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Old standard transactions format included 3 types: P2PUBKEY, P2PKH, P2SH. After Segwit soft fork, we have got 2 additional types: P2WPKH and P2WSH.

If we compare the cost of spending inputs (in bytes we write on HDD) for P2PUBKEY, P2PKH, and P2WPKH and we got next values:

  • P2PUBKEY 33 bytes public key(we do not consider uncompressed keys) + signature 72 bytes = 105 bytes
  • P2PKH 20 bytes public key hash + 33 bytes public key + 72 bytes signature = 125 bytes
  • P2WPKH 20 bytes public key hash + 33 bytes public key + 72 bytes signature = 125 bytes

From this comparison, we can conclude that P2PUBKEY the best for reducing blockchain size. We can save about 19% of spending input size. I understand that P2PKH give more security in case we do not reuse the address. If we reuse address, there are no advantages to use P2PKH. We can observe the quite frequent use of addresses repeatedly. For a specific range of tasks, we do not need extra security like P2PKH. Why in Segwit transaction types we don't have the ability to use P2WPUBKEY as standard transaction? This type of transaction help to reduce blockchain size in case a user does not need/want use "no address reuse" security model? 20 bytes for each input this is a good opportunity to save the size of the blockchain.

Also, I read this thread https://bitcointalk.org/index.php?topic=6430.0, what is the reason why bitcoin core developers do not want to use public key recovery and save 33 bytes for each input? If the concerns are related to performance, we can observe how the ethereum works and reaches about 1M tx per day (this is like 1M inputs per day in Bitcoin).

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If the concerns are related to performance, we can observe how the ethereum works and reaches about 1M tx per day (this is like 1M inputs per day in Bitcoin).

Ethereum is really not a good comparison considering that it is impossible to sync a fully validating archival Ethereum node.

Regardless, the concern isn't just "performance" but rather Denial of Service attack risk. Performing pubkey recovery is much more computationally expensive than computing a hash of something. Thus there is potentially a DoS attack where an attacker creates many transactions with invalid signatures which a node then has to perform pubkey recovery on only to discard the transaction because it is invalid. By requiring a node to do a lot of computations on invalid transactions, it can be prevented from doing any verification of actual transactions thus preventing the node from actually doing its job.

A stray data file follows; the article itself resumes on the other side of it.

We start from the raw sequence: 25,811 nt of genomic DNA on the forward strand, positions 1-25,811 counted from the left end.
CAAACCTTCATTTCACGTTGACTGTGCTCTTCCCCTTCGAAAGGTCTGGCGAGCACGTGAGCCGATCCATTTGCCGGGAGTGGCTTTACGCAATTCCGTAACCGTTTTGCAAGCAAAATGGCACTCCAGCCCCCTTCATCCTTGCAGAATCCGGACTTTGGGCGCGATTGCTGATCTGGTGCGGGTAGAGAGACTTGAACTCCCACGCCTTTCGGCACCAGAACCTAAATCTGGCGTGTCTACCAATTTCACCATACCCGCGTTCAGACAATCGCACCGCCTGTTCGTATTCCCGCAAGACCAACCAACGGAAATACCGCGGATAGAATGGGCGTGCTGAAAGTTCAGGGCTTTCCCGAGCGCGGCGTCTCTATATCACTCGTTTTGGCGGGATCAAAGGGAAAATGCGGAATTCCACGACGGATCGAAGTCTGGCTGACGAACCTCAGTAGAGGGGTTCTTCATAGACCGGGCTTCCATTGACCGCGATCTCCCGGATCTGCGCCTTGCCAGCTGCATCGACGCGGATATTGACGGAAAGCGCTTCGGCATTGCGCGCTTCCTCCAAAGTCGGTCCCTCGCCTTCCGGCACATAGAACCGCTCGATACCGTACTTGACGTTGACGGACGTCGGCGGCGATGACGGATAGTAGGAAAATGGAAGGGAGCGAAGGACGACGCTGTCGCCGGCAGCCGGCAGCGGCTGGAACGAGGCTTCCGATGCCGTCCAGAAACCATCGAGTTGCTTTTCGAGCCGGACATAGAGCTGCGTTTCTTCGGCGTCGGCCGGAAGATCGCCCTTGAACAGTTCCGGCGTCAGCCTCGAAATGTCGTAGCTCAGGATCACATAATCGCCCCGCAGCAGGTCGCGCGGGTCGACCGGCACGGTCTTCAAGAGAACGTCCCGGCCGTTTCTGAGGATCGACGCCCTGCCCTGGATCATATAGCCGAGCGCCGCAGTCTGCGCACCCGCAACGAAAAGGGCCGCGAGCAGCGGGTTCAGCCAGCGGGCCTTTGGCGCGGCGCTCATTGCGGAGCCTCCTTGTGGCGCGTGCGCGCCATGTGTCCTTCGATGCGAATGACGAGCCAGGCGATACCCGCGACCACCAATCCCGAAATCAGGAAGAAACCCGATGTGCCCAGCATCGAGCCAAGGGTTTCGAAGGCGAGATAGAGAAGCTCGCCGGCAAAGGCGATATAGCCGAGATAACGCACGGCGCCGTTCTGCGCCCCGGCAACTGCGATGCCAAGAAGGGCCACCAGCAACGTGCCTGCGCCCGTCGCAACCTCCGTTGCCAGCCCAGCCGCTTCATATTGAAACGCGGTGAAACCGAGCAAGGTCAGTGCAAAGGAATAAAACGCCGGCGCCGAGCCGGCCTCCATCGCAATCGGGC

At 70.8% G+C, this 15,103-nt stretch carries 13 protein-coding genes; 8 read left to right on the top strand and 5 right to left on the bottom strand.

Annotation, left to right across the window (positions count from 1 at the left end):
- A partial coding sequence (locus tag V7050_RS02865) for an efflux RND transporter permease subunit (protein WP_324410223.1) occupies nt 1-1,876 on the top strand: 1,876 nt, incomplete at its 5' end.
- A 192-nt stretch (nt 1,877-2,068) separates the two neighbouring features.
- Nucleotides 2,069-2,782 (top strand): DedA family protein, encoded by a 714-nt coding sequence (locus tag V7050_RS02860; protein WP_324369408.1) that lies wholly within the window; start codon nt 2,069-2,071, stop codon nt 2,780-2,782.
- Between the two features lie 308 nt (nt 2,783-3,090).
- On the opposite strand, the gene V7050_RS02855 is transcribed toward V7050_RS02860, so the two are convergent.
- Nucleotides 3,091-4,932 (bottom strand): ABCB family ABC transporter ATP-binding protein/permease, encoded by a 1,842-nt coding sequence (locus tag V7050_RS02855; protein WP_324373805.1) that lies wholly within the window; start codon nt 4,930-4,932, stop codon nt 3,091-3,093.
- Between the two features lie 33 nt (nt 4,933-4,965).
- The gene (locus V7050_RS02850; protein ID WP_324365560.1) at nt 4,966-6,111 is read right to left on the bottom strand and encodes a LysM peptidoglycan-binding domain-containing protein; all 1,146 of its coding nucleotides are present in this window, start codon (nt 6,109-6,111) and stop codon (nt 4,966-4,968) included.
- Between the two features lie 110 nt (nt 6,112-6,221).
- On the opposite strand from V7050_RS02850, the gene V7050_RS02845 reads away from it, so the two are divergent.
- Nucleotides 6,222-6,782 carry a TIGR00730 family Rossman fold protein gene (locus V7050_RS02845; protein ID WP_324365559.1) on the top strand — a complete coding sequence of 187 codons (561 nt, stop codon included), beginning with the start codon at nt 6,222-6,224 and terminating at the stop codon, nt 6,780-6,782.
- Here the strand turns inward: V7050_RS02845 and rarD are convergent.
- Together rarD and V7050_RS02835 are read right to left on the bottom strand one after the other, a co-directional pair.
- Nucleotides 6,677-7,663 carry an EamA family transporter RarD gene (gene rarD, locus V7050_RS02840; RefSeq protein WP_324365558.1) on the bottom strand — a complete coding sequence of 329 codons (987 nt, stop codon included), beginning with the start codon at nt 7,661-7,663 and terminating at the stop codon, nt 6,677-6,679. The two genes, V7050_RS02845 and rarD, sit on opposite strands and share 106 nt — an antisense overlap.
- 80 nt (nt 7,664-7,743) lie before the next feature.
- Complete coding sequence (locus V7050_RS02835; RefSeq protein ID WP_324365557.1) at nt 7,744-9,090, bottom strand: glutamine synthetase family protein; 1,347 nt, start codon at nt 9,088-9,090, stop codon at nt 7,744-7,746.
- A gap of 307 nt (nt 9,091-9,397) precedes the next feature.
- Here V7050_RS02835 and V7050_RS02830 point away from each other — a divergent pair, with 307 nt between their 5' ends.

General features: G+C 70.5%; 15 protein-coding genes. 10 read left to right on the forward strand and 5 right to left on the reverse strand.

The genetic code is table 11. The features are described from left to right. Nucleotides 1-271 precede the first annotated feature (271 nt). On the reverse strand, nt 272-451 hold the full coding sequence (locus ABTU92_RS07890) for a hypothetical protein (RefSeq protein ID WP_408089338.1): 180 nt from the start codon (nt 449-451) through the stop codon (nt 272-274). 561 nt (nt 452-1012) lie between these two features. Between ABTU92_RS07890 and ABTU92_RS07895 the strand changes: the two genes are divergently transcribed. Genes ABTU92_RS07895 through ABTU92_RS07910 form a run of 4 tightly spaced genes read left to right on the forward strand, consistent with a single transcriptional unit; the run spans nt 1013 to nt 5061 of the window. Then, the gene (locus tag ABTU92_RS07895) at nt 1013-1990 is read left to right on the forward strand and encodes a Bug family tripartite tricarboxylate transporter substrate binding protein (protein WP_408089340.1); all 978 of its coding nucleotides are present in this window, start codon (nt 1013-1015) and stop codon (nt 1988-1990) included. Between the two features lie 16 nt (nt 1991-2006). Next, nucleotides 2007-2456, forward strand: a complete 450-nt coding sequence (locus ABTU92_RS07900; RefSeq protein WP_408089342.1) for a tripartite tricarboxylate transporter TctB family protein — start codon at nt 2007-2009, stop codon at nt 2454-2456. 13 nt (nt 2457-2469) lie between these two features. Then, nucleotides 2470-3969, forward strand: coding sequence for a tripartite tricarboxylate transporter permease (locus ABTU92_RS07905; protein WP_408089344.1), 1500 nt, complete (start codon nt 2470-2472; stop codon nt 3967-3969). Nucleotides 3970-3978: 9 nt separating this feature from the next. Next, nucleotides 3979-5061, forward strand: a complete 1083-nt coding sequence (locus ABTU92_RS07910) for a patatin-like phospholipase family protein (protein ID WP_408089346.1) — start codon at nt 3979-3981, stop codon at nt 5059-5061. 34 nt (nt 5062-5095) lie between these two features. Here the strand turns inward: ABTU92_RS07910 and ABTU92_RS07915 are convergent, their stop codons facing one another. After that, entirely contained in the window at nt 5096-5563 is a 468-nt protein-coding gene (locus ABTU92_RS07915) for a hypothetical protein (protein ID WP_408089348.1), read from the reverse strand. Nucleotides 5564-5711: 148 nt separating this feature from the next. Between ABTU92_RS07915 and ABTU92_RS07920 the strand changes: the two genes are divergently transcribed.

With key hashes, this is less of a risk because the attacker needs to know the pubkey in order to get a node to break on the invalid signature step. Thus an attacker could not just use any output that has the same format (as you could with any output using key recovery) but has to use specific outputs which he knows the pubkeys for which limits how many of these transactions can be created.

  • To sync fully validating Ethereum node you just need SSD disk. The bottleneck is disk io, not computation and CPU. About denial service attack, transactions with invalid signature will not be relayed to other nodes, so this attack on a single node or group of nodes. Single node easily able block attacker nodes who sent invalid transactions. At this moment in bitcoin core implemented algorithm with a penalty and blocking misbehavior nodes. – bitaps.com Jul 10 '18 at 11:59
  • The banning function in Bitcoin Core is less of a punishment or more of a protective measure against legitimate nodes that are functioning. If an attacker really wanted to attack you, it is trivial for them to connect to you through many different IP addresses and circumvent the ban system. – Andrew Chow Jul 10 '18 at 20:58

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